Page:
>Dreading the C-word – Chemo

>     Today is the day I meet with the medical oncologist to discuss treatment options in addition to radiation. I’m afraid he’s going to throw out the big C word – chemo.  Up until I got the results from the first surgery, I had been in denial about chemo. I had convinced myself that I could avoid it.  Radiation and some pill would be enough.  It’s not that I’m worried about losing my hair (though a bald me would be very scary). I’ve even joked that if I have to have chemo and I do lose my hair, maybe it will grow back naturally red (no gray) and curly. Ok, so I’m only half joking about that.  No, at this point, I’m not worried about my hair, it’s my energy.  While my husband was deployed, I got my act together, signed up for a wonderful weight loss program (Metabolic Research Center) and lost 80 pounds.  I went from being a tired, overweight middle aged woman, to a healthy, fit middle aged woman (who just might have look a little younger than her actual age.) I discovered the joy of walking and have even been working on being fit enough to hike up Pikes Peak.  I’ll let chemo have my hair (I’ll wear a wig or hat), but I don’t want it to take my energy.  

    It’s not just my personal life that will be impacted by chemo.  I’m an elementary school librarian. My students come to the library once a week for 30 minutes and I’m trying to figure out ways that I can get more time with them.  I’m afraid that chemo will zap my energy and I won’t even be able to handle the small amount of time I do have with them.  To be honest, I’ve not yet done any research on the effects of chemo.  I’m only going on what I’ve heard.  My mother-in-law had more than one round of chemo. It drained all of her energy.  Granted, she had a much more aggressive cancer than mine.  But she was only two years older than I am now.  It’s hard not to make the comparisons. Intellectually, I know I shouldn’t make comparisons – emotionally, I can’t help it.  My mother in law eventually cut herself off from everyone, family and even some of her closest friends.  Looking in from the outside, I can’t help be think maybe the chemo did more harm than good.  (Again, that’s the emotion talking.)  I trust my doctors. I have a good team. I’m a librarian. Need a good book or some research resources – call me. Need medical advice, talk to the doctors. So, I will go with what my doctors tell me.  I just can’t promise I won’t whine about it a little.  I guess there’s really nothing I can do until I hear from the doctor this afternoon.
On a somewhat lighter note, I’ve started reading Crazy Sexy Cancer Tips by Kris Carr. It was a free Kindle book for my iPad.   So far, I’m finding it to be just what I need.  I might even buy a print copy for my shelves.  Check back here or on my book blog (Booklady’s Booknotes) for a full review when I’m finished.  In the meantime this is what Amazon says about it:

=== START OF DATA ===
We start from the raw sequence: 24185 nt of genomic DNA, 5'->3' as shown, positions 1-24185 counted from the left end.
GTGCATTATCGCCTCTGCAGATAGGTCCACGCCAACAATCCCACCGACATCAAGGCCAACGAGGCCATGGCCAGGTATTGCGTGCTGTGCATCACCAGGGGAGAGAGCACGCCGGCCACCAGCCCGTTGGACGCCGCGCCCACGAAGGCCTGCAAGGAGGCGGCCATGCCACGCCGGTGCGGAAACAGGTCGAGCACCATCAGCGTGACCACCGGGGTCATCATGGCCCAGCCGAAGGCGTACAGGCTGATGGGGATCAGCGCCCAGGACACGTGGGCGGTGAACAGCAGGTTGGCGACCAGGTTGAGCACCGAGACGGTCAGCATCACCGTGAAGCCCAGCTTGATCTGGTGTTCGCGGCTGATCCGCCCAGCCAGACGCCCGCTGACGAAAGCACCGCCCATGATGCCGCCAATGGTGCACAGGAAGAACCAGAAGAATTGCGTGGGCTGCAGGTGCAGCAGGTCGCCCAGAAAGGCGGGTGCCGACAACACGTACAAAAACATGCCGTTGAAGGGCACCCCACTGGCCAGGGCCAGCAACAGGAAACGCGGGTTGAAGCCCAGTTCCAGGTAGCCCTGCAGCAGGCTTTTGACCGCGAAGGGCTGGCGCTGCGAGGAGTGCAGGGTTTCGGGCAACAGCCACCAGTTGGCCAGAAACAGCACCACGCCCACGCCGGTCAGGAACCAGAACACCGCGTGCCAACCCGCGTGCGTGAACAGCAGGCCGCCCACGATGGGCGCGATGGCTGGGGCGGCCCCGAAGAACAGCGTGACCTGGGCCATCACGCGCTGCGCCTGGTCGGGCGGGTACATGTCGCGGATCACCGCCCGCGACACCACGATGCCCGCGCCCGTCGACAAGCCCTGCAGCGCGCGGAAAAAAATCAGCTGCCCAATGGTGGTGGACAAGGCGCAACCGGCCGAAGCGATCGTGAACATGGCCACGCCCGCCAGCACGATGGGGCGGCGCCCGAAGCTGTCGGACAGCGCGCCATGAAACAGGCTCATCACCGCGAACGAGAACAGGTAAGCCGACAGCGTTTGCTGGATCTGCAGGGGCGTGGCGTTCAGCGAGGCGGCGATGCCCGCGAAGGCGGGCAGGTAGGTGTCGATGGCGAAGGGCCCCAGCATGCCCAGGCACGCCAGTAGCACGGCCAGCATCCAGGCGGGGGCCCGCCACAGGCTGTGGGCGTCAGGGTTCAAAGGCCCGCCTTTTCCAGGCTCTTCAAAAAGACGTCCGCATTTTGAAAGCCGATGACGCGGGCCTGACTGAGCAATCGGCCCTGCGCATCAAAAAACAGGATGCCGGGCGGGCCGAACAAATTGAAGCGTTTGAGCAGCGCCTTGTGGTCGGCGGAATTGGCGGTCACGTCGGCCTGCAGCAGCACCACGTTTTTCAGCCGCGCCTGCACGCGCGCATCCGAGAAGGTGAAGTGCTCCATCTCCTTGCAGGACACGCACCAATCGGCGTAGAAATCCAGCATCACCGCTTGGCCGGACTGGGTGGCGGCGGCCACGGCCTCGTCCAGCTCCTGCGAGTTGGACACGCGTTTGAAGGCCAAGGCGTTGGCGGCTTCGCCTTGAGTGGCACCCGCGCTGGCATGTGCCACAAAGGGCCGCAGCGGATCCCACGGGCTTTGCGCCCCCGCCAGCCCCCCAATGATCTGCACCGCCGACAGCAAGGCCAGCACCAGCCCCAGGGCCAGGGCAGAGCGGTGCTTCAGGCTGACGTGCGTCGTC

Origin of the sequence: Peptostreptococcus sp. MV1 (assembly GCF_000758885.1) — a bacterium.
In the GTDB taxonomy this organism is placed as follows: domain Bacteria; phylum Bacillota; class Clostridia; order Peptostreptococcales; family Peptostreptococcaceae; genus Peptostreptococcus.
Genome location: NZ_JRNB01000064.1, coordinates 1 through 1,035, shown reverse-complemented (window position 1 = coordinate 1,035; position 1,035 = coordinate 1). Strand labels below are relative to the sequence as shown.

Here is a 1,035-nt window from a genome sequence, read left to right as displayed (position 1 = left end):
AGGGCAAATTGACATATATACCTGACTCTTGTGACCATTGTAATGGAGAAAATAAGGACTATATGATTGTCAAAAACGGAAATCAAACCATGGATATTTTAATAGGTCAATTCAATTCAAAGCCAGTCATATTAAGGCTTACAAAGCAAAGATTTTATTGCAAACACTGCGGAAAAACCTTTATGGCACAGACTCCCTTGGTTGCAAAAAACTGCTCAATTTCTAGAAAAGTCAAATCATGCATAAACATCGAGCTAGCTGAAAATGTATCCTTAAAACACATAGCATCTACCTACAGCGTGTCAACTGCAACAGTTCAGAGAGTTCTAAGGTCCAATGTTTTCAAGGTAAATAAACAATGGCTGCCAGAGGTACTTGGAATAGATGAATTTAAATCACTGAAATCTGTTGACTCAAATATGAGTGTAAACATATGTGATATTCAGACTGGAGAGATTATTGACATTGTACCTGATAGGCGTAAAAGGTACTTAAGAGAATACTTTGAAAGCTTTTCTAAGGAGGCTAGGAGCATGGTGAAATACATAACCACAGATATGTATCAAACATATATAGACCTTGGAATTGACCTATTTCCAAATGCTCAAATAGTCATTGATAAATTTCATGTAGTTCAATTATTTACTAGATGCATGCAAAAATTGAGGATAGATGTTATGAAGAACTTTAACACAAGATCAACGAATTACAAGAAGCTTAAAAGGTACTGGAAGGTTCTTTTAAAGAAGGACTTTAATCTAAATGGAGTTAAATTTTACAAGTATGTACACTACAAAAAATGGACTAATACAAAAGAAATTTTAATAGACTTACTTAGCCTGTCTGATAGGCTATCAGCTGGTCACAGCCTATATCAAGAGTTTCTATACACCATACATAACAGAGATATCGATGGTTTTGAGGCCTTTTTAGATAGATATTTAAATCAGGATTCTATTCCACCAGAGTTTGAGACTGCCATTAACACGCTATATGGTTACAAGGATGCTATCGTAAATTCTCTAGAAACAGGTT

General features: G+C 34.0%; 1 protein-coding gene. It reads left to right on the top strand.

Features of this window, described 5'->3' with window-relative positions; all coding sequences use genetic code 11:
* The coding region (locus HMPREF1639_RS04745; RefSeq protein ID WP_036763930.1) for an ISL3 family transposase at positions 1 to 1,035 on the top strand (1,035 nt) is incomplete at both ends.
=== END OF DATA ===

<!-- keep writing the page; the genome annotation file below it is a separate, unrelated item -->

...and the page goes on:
Product Description:

An advice-from-the-trenches cancer survival guidebook for young women with cancer.
Actress and photographer Kris Carr thought she had a hangover, but a Jivamukti yoga class didn’t provide its usual kick-ass cure. A visit to her doctor confirmed her “liver looked like Swiss cheese,” covered with cancerous tumors. She entered trench warfare (wearing cowboy boots into the MRI machine, no less), vowing, “Cancer needed a makeover and I was just the gal to do it!” She began writing and filming her journey, documenting her interactions with friends, doctors, alternative “quacks,” blind dates, and other women with cancer–sadly a growing group. These include hip, young women such as illustrator-author Marisa Acocella Marchetto (Cancer Vixen), Glamour writer-editor Erin Zammett (My So-Called Normal Life), MTV personality Diem Brown (Real World/Road Rules Challenge), model Sharon Blynn (founder, Bald Is Beautiful), and music manager Jackie Farry, among others. 


Here’s my first tip to share (actually my assistant principal shared it with me and I’m passing it along.)  I have found that when fighting any illness whether it be a cold, cancer, or injuries of some kind, my energy level drops as my body works overtime to heal.  So there are quite a few things I don’t feel like doing. One of those is cleaning house. (OK, to be honest, I never feel like cleaning house, I’d much rather read a book. But my mother was a neat freak and though she didn’t pass that down to me, she did manage to pass down the guilt over a messy house. Gee, thanks Mom!).  There’s a wonderful organization Cleaning For a Reason that will provide house cleaning once a month for four months for women who are going through chemo.  If you need this service or know someone who does check them out. If you don’t need this service, but are looking for a way to support the fight against cancer, you can make a donation or purchase items promoting the service.


Check back tomorrow to see what the oncologist says.  

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